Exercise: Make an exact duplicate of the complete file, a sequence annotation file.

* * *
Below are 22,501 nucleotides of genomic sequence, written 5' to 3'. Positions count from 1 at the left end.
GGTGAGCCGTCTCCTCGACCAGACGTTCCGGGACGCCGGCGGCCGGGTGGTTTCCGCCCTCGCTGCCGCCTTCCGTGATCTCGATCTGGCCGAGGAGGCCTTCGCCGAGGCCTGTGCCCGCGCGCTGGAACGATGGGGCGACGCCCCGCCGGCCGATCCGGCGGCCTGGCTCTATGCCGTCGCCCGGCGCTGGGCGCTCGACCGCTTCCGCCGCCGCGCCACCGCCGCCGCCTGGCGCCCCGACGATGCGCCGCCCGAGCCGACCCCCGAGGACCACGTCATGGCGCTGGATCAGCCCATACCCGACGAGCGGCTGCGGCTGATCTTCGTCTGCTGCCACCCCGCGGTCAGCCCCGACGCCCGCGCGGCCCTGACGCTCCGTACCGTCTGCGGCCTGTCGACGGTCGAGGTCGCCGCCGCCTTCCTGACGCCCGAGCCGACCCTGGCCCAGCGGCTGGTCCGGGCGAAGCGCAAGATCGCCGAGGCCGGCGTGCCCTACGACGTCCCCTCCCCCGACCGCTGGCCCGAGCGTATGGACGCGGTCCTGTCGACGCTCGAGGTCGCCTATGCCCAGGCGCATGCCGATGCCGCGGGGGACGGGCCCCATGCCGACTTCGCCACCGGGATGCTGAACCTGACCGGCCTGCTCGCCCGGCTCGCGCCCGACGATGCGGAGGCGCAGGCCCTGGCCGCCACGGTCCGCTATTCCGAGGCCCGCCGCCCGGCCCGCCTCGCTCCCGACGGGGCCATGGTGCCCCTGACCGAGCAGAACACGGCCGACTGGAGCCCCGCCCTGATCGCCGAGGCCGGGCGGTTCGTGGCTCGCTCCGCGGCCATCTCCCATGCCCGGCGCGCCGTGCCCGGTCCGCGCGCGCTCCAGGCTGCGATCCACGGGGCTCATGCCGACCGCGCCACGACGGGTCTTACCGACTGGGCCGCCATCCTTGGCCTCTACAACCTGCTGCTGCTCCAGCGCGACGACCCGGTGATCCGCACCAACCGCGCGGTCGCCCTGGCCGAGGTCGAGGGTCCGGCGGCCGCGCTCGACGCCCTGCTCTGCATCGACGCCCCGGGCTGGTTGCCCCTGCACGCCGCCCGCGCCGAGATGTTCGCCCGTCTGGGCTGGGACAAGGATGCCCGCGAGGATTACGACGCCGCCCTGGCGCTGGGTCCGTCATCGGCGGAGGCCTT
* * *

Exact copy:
Below are 22,501 nucleotides of genomic sequence, written 5' to 3'. Positions count from 1 at the left end.
GGTGAGCCGTCTCCTCGACCAGACGTTCCGGGACGCCGGCGGCCGGGTGGTTTCCGCCCTCGCTGCCGCCTTCCGTGATCTCGATCTGGCCGAGGAGGCCTTCGCCGAGGCCTGTGCCCGCGCGCTGGAACGATGGGGCGACGCCCCGCCGGCCGATCCGGCGGCCTGGCTCTATGCCGTCGCCCGGCGCTGGGCGCTCGACCGCTTCCGCCGCCGCGCCACCGCCGCCGCCTGGCGCCCCGACGATGCGCCGCCCGAGCCGACCCCCGAGGACCACGTCATGGCGCTGGATCAGCCCATACCCGACGAGCGGCTGCGGCTGATCTTCGTCTGCTGCCACCCCGCGGTCAGCCCCGACGCCCGCGCGGCCCTGACGCTCCGTACCGTCTGCGGCCTGTCGACGGTCGAGGTCGCCGCCGCCTTCCTGACGCCCGAGCCGACCCTGGCCCAGCGGCTGGTCCGGGCGAAGCGCAAGATCGCCGAGGCCGGCGTGCCCTACGACGTCCCCTCCCCCGACCGCTGGCCCGAGCGTATGGACGCGGTCCTGTCGACGCTCGAGGTCGCCTATGCCCAGGCGCATGCCGATGCCGCGGGGGACGGGCCCCATGCCGACTTCGCCACCGGGATGCTGAACCTGACCGGCCTGCTCGCCCGGCTCGCGCCCGACGATGCGGAGGCGCAGGCCCTGGCCGCCACGGTCCGCTATTCCGAGGCCCGCCGCCCGGCCCGCCTCGCTCCCGACGGGGCCATGGTGCCCCTGACCGAGCAGAACACGGCCGACTGGAGCCCCGCCCTGATCGCCGAGGCCGGGCGGTTCGTGGCTCGCTCCGCGGCCATCTCCCATGCCCGGCGCGCCGTGCCCGGTCCGCGCGCGCTCCAGGCTGCGATCCACGGGGCTCATGCCGACCGCGCCACGACGGGTCTTACCGACTGGGCCGCCATCCTTGGCCTCTACAACCTGCTGCTGCTCCAGCGCGACGACCCGGTGATCCGCACCAACCGCGCGGTCGCCCTGGCCGAGGTCGAGGGTCCGGCGGCCGCGCTCGACGCCCTGCTCTGCATCGACGCCCCGGGCTGGTTGCCCCTGCACGCCGCCCGCGCCGAGATGTTCGCCCGTCTGGGCTGGGACAAGGATGCCCGCGAGGATTACGACGCCGCCCTGGCGCTGGGTCCGTCATCGGCGGAGGCCTT